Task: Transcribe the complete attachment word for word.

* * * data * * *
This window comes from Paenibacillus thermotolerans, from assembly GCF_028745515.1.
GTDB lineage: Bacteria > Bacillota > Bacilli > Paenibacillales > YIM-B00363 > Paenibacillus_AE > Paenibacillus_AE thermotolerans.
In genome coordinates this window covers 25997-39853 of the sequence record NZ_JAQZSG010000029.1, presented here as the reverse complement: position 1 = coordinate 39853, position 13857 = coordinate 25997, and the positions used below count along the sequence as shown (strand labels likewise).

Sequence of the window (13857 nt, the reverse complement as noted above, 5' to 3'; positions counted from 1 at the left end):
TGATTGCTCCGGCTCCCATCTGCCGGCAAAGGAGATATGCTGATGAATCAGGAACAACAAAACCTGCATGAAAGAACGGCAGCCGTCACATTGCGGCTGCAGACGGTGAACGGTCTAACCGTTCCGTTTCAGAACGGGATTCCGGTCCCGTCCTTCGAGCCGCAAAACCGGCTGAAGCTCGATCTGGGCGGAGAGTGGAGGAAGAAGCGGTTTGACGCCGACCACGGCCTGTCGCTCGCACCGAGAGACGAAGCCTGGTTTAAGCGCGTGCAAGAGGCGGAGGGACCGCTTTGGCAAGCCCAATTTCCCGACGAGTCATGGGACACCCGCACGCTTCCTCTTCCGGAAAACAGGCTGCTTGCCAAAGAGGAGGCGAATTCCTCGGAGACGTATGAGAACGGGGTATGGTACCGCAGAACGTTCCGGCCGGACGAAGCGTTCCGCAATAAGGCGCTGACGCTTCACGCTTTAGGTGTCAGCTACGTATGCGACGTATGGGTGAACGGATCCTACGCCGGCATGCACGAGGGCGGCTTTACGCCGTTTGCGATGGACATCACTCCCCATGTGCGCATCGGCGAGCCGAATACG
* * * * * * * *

This window comes from Paenibacillus thermotolerans, from assembly GCF_028745515.1.
GTDB lineage: Bacteria > Bacillota > Bacilli > Paenibacillales > YIM-B00363 > Paenibacillus_AE > Paenibacillus_AE thermotolerans.
In genome coordinates this window covers 25997-39853 of the sequence record NZ_JAQZSG010000029.1, presented here as the reverse complement: position 1 = coordinate 39853, position 13857 = coordinate 25997, and the positions used below count along the sequence as shown (strand labels likewise).

Sequence of the window (13857 nt, the reverse complement as noted above, 5' to 3'; positions counted from 1 at the left end):
TGATTGCTCCGGCTCCCATCTGCCGGCAAAGGAGATATGCTGATGAATCAGGAACAACAAAACCTGCATGAAAGAACGGCAGCCGTCACATTGCGGCTGCAGACGGTGAACGGTCTAACCGTTCCGTTTCAGAACGGGATTCCGGTCCCGTCCTTCGAGCCGCAAAACCGGCTGAAGCTCGATCTGGGCGGAGAGTGGAGGAAGAAGCGGTTTGACGCCGACCACGGCCTGTCGCTCGCACCGAGAGACGAAGCCTGGTTTAAGCGCGTGCAAGAGGCGGAGGGACCGCTTTGGCAAGCCCAATTTCCCGACGAGTCATGGGACACCCGCACGCTTCCTCTTCCGGAAAACAGGCTGCTTGCCAAAGAGGAGGCGAATTCCTCGGAGACGTATGAGAACGGGGTATGGTACCGCAGAACGTTCCGGCCGGACGAAGCGTTCCGCAATAAGGCGCTGACGCTTCACGCTTTAGGTGTCAGCTACGTATGCGACGTATGGGTGAACGGATCCTACGCCGGCATGCACGAGGGCGGCTTTACGCCGTTTGCGATGGACATCACTCCCCATGTGCGCATCGGCGAGCCGAATACG